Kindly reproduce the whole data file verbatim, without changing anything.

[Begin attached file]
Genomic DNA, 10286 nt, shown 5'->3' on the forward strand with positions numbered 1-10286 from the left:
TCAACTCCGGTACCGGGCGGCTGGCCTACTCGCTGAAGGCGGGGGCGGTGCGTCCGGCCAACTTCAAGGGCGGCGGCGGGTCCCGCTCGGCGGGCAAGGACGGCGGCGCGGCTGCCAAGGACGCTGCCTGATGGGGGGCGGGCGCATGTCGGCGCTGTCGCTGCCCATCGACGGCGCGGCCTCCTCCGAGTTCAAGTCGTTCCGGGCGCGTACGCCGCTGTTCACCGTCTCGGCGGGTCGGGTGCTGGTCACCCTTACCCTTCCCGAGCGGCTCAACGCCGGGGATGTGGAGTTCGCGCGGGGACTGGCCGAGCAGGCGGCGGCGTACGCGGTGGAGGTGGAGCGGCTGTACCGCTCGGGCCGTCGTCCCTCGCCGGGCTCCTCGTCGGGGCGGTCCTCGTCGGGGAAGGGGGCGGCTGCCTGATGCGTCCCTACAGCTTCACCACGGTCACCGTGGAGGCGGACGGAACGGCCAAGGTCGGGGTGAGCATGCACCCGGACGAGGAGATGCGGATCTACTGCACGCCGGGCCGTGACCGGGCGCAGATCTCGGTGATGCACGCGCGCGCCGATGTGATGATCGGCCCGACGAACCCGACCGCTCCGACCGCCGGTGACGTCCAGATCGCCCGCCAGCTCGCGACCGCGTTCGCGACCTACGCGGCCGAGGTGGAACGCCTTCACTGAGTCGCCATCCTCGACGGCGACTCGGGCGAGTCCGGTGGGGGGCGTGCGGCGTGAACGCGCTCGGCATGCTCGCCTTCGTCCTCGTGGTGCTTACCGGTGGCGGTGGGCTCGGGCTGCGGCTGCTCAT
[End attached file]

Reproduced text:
Genomic DNA, 10286 nt, shown 5'->3' on the forward strand with positions numbered 1-10286 from the left:
TCAACTCCGGTACCGGGCGGCTGGCCTACTCGCTGAAGGCGGGGGCGGTGCGTCCGGCCAACTTCAAGGGCGGCGGCGGGTCCCGCTCGGCGGGCAAGGACGGCGGCGCGGCTGCCAAGGACGCTGCCTGATGGGGGGCGGGCGCATGTCGGCGCTGTCGCTGCCCATCGACGGCGCGGCCTCCTCCGAGTTCAAGTCGTTCCGGGCGCGTACGCCGCTGTTCACCGTCTCGGCGGGTCGGGTGCTGGTCACCCTTACCCTTCCCGAGCGGCTCAACGCCGGGGATGTGGAGTTCGCGCGGGGACTGGCCGAGCAGGCGGCGGCGTACGCGGTGGAGGTGGAGCGGCTGTACCGCTCGGGCCGTCGTCCCTCGCCGGGCTCCTCGTCGGGGCGGTCCTCGTCGGGGAAGGGGGCGGCTGCCTGATGCGTCCCTACAGCTTCACCACGGTCACCGTGGAGGCGGACGGAACGGCCAAGGTCGGGGTGAGCATGCACCCGGACGAGGAGATGCGGATCTACTGCACGCCGGGCCGTGACCGGGCGCAGATCTCGGTGATGCACGCGCGCGCCGATGTGATGATCGGCCCGACGAACCCGACCGCTCCGACCGCCGGTGACGTCCAGATCGCCCGCCAGCTCGCGACCGCGTTCGCGACCTACGCGGCCGAGGTGGAACGCCTTCACTGAGTCGCCATCCTCGACGGCGACTCGGGCGAGTCCGGTGGGGGGCGTGCGGCGTGAACGCGCTCGGCATGCTCGCCTTCGTCCTCGTGGTGCTTACCGGTGGCGGTGGGCTCGGGCTGCGGCTGCTCAT